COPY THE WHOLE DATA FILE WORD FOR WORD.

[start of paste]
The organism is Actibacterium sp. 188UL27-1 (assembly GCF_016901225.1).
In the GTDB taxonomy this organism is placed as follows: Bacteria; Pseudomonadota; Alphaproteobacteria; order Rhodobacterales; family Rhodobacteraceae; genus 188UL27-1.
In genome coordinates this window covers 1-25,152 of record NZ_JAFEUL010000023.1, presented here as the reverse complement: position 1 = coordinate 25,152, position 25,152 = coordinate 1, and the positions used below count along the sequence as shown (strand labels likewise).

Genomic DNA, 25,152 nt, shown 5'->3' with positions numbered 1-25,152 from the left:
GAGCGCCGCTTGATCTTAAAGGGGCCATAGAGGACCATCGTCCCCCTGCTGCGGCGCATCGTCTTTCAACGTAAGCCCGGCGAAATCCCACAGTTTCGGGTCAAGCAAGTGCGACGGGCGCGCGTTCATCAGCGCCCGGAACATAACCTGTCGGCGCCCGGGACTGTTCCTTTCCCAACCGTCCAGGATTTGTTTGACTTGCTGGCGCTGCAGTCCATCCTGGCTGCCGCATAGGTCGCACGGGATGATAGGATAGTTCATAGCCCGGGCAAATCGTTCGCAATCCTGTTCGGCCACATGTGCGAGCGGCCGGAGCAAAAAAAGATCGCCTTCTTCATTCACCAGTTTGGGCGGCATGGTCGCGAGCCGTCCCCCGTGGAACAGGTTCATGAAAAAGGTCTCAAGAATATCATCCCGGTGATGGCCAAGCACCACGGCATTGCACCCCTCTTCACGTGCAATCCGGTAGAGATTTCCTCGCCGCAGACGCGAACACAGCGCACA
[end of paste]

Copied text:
The organism is Actibacterium sp. 188UL27-1 (assembly GCF_016901225.1).
In the GTDB taxonomy this organism is placed as follows: Bacteria; Pseudomonadota; Alphaproteobacteria; order Rhodobacterales; family Rhodobacteraceae; genus 188UL27-1.
In genome coordinates this window covers 1-25,152 of record NZ_JAFEUL010000023.1, presented here as the reverse complement: position 1 = coordinate 25,152, position 25,152 = coordinate 1, and the positions used below count along the sequence as shown (strand labels likewise).

Genomic DNA, 25,152 nt, shown 5'->3' with positions numbered 1-25,152 from the left:
GAGCGCCGCTTGATCTTAAAGGGGCCATAGAGGACCATCGTCCCCCTGCTGCGGCGCATCGTCTTTCAACGTAAGCCCGGCGAAATCCCACAGTTTCGGGTCAAGCAAGTGCGACGGGCGCGCGTTCATCAGCGCCCGGAACATAACCTGTCGGCGCCCGGGACTGTTCCTTTCCCAACCGTCCAGGATTTGTTTGACTTGCTGGCGCTGCAGTCCATCCTGGCTGCCGCATAGGTCGCACGGGATGATAGGATAGTTCATAGCCCGGGCAAATCGTTCGCAATCCTGTTCGGCCACATGTGCGAGCGGCCGGAGCAAAAAAAGATCGCCTTCTTCATTCACCAGTTTGGGCGGCATGGTCGCGAGCCGTCCCCCGTGGAACAGGTTCATGAAAAAGGTCTCAAGAATATCATCCCGGTGATGGCCAAGCACCACGGCATTGCACCCCTCTTCACGTGCAATCCGGTAGAGATTTCCTCGCCGCAGACGCGAACACAGCGCACA